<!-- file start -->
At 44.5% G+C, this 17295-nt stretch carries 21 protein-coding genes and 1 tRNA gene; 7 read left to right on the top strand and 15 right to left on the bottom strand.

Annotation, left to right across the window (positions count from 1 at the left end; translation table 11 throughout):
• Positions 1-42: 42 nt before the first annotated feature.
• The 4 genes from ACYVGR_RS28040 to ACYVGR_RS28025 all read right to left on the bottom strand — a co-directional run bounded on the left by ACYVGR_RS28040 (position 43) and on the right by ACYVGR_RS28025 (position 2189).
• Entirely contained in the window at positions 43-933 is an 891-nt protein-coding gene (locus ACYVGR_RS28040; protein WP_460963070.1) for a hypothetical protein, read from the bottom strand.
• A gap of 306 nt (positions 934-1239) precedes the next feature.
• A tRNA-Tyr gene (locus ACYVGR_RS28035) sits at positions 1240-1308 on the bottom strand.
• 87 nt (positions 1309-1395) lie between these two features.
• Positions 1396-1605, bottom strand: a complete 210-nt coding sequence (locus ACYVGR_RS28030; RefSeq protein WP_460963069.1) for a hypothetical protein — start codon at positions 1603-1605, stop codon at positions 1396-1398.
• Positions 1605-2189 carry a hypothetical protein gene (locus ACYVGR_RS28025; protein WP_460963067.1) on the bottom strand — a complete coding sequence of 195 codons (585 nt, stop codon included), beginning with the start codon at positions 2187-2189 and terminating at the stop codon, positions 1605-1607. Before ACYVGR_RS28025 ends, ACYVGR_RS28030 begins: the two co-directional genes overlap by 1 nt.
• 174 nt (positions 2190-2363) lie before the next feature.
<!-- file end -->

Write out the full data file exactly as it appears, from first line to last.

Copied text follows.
At 44.5% G+C, this 17295-nt stretch carries 21 protein-coding genes and 1 tRNA gene; 7 read left to right on the top strand and 15 right to left on the bottom strand.

Annotation, left to right across the window (positions count from 1 at the left end; translation table 11 throughout):
• Positions 1-42: 42 nt before the first annotated feature.
• The 4 genes from ACYVGR_RS28040 to ACYVGR_RS28025 all read right to left on the bottom strand — a co-directional run bounded on the left by ACYVGR_RS28040 (position 43) and on the right by ACYVGR_RS28025 (position 2189).
• Entirely contained in the window at positions 43-933 is an 891-nt protein-coding gene (locus ACYVGR_RS28040; protein WP_460963070.1) for a hypothetical protein, read from the bottom strand.
• A gap of 306 nt (positions 934-1239) precedes the next feature.
• A tRNA-Tyr gene (locus ACYVGR_RS28035) sits at positions 1240-1308 on the bottom strand.
• 87 nt (positions 1309-1395) lie between these two features.
• Positions 1396-1605, bottom strand: a complete 210-nt coding sequence (locus ACYVGR_RS28030; RefSeq protein WP_460963069.1) for a hypothetical protein — start codon at positions 1603-1605, stop codon at positions 1396-1398.
• Positions 1605-2189 carry a hypothetical protein gene (locus ACYVGR_RS28025; protein WP_460963067.1) on the bottom strand — a complete coding sequence of 195 codons (585 nt, stop codon included), beginning with the start codon at positions 2187-2189 and terminating at the stop codon, positions 1605-1607. Before ACYVGR_RS28025 ends, ACYVGR_RS28030 begins: the two co-directional genes overlap by 1 nt.
• 174 nt (positions 2190-2363) lie before the next feature.